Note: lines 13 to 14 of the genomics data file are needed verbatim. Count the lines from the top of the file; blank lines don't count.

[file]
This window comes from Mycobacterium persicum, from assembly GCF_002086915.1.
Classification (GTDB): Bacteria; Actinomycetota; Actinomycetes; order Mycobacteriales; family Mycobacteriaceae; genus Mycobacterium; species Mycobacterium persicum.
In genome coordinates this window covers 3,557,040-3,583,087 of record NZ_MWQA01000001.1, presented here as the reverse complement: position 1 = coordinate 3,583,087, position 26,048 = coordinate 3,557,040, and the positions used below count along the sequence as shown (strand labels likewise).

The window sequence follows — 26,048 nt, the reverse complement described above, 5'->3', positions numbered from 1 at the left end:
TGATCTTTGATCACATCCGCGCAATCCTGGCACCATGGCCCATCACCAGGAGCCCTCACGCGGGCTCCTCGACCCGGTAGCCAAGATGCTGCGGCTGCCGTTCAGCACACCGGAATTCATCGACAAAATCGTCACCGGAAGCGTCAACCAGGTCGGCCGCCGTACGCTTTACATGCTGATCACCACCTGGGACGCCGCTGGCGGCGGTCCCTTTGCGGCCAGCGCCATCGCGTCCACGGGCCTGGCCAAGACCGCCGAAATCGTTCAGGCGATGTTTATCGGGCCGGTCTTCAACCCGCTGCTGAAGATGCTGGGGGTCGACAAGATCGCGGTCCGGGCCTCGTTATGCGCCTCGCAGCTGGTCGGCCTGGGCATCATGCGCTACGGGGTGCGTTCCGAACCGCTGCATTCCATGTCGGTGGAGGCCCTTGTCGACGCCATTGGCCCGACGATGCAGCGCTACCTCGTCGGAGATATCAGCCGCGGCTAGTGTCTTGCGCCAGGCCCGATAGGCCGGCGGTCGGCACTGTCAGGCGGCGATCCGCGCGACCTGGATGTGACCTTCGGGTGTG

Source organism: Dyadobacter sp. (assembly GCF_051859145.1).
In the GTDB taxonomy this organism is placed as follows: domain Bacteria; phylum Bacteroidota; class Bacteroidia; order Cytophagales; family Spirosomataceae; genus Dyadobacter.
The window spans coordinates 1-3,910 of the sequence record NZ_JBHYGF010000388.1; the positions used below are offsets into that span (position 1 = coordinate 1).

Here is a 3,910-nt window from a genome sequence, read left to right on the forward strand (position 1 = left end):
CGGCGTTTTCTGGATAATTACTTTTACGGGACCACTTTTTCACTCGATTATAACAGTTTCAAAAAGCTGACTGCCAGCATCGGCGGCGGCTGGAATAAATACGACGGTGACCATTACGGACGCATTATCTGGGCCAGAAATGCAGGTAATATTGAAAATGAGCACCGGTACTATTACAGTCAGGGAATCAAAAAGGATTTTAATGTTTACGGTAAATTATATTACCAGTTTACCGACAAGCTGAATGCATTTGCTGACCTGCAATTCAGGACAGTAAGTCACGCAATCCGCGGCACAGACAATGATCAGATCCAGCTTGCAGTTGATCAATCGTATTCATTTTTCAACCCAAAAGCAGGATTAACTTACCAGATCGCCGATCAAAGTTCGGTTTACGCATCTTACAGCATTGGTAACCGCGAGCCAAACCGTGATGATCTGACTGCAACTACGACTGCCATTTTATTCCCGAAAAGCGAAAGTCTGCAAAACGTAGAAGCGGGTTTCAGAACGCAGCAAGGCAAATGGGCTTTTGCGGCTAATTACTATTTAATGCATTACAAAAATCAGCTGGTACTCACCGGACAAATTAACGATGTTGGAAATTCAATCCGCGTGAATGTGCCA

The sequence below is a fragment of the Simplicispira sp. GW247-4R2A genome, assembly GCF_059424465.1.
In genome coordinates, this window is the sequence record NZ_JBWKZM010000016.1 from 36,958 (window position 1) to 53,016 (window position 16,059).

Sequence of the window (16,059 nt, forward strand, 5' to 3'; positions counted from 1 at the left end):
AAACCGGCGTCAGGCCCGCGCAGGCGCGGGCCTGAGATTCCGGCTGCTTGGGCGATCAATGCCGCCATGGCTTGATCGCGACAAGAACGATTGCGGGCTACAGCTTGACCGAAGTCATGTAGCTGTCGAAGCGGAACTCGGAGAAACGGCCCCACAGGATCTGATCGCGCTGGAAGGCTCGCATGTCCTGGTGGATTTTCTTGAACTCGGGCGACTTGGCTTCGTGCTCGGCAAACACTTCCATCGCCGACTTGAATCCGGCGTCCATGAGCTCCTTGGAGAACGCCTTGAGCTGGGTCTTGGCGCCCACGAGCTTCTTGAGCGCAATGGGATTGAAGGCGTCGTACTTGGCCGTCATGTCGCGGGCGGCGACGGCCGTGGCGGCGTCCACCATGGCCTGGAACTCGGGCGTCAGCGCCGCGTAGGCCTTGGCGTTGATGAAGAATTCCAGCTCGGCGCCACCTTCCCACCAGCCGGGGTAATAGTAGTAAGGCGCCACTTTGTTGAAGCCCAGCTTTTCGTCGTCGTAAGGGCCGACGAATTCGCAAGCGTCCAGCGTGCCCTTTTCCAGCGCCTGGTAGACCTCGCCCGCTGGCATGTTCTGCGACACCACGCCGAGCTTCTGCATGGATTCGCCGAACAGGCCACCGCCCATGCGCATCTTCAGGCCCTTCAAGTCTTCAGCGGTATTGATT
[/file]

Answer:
Sequence of the window (16,059 nt, forward strand, 5' to 3'; positions counted from 1 at the left end):
AAACCGGCGTCAGGCCCGCGCAGGCGCGGGCCTGAGATTCCGGCTGCTTGGGCGATCAATGCCGCCATGGCTTGATCGCGACAAGAACGATTGCGGGCTACAGCTTGACCGAAGTCATGTAGCTGTCGAAGCGGAACTCGGAGAAACGGCCCCACAGGATCTGATCGCGCTGGAAGGCTCGCATGTCCTGGTGGATTTTCTTGAACTCGGGCGACTTGGCTTCGTGCTCGGCAAACACTTCCATCGCCGACTTGAATCCGGCGTCCATGAGCTCCTTGGAGAACGCCTTGAGCTGGGTCTTGGCGCCCACGAGCTTCTTGAGCGCAATGGGATTGAAGGCGTCGTACTTGGCCGTCATGTCGCGGGCGGCGACGGCCGTGGCGGCGTCCACCATGGCCTGGAACTCGGGCGTCAGCGCCGCGTAGGCCTTGGCGTTGATGAAGAATTCCAGCTCGGCGCCACCTTCCCACCAGCCGGGGTAATAGTAGTAAGGCGCCACTTTGTTGAAGCCCAGCTTTTCGTCGTCGTAAGGGCCGACGAATTCGCAAGCGTCCAGCGTGCCCTTTTCCAGCGCCTGGTAGACCTCGCCCGCTGGCATGTTCTGCGACACCACGCCGAGCTTCTGCATGGATTCGCCGAACAGGCCACCGCCCATGCGCATCTTCAGGCCCTTCAAGTCTTCAGCGGTATTGATT